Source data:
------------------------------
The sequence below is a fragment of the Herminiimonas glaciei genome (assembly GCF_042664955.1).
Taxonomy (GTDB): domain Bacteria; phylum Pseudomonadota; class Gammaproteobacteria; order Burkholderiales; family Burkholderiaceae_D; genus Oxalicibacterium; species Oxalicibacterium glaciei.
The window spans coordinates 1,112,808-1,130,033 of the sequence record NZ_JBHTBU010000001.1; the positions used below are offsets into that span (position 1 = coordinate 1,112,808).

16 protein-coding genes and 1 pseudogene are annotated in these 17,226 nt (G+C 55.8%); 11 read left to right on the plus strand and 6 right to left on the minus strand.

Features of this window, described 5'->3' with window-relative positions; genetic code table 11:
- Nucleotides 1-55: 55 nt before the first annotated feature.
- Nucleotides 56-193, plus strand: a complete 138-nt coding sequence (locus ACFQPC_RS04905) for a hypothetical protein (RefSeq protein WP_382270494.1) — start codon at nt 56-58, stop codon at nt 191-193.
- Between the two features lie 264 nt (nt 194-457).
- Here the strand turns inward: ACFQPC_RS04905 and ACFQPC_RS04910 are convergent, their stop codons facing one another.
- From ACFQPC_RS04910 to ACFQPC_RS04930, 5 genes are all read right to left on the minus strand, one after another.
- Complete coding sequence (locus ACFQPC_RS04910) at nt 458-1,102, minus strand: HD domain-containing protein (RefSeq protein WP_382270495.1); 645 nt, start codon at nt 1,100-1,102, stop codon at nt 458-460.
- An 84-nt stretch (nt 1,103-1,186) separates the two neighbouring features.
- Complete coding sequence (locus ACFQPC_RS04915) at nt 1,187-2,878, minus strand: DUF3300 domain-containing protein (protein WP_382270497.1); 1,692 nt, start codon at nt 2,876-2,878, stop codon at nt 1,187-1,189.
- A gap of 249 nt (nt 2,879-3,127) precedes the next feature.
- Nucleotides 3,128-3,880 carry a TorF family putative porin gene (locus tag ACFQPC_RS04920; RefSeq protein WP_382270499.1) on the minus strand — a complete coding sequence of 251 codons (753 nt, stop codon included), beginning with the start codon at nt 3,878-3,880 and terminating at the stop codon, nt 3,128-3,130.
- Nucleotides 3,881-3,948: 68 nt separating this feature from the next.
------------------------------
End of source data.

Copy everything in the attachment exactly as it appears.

The sequence below is a fragment of the Herminiimonas glaciei genome (assembly GCF_042664955.1).
Taxonomy (GTDB): domain Bacteria; phylum Pseudomonadota; class Gammaproteobacteria; order Burkholderiales; family Burkholderiaceae_D; genus Oxalicibacterium; species Oxalicibacterium glaciei.
The window spans coordinates 1,112,808-1,130,033 of the sequence record NZ_JBHTBU010000001.1; the positions used below are offsets into that span (position 1 = coordinate 1,112,808).

16 protein-coding genes and 1 pseudogene are annotated in these 17,226 nt (G+C 55.8%); 11 read left to right on the plus strand and 6 right to left on the minus strand.

Features of this window, described 5'->3' with window-relative positions; genetic code table 11:
- Nucleotides 1-55: 55 nt before the first annotated feature.
- Nucleotides 56-193, plus strand: a complete 138-nt coding sequence (locus ACFQPC_RS04905) for a hypothetical protein (RefSeq protein WP_382270494.1) — start codon at nt 56-58, stop codon at nt 191-193.
- Between the two features lie 264 nt (nt 194-457).
- Here the strand turns inward: ACFQPC_RS04905 and ACFQPC_RS04910 are convergent, their stop codons facing one another.
- From ACFQPC_RS04910 to ACFQPC_RS04930, 5 genes are all read right to left on the minus strand, one after another.
- Complete coding sequence (locus ACFQPC_RS04910) at nt 458-1,102, minus strand: HD domain-containing protein (RefSeq protein WP_382270495.1); 645 nt, start codon at nt 1,100-1,102, stop codon at nt 458-460.
- An 84-nt stretch (nt 1,103-1,186) separates the two neighbouring features.
- Complete coding sequence (locus ACFQPC_RS04915) at nt 1,187-2,878, minus strand: DUF3300 domain-containing protein (protein WP_382270497.1); 1,692 nt, start codon at nt 2,876-2,878, stop codon at nt 1,187-1,189.
- A gap of 249 nt (nt 2,879-3,127) precedes the next feature.
- Nucleotides 3,128-3,880 carry a TorF family putative porin gene (locus tag ACFQPC_RS04920; RefSeq protein WP_382270499.1) on the minus strand — a complete coding sequence of 251 codons (753 nt, stop codon included), beginning with the start codon at nt 3,878-3,880 and terminating at the stop codon, nt 3,128-3,130.
- Nucleotides 3,881-3,948: 68 nt separating this feature from the next.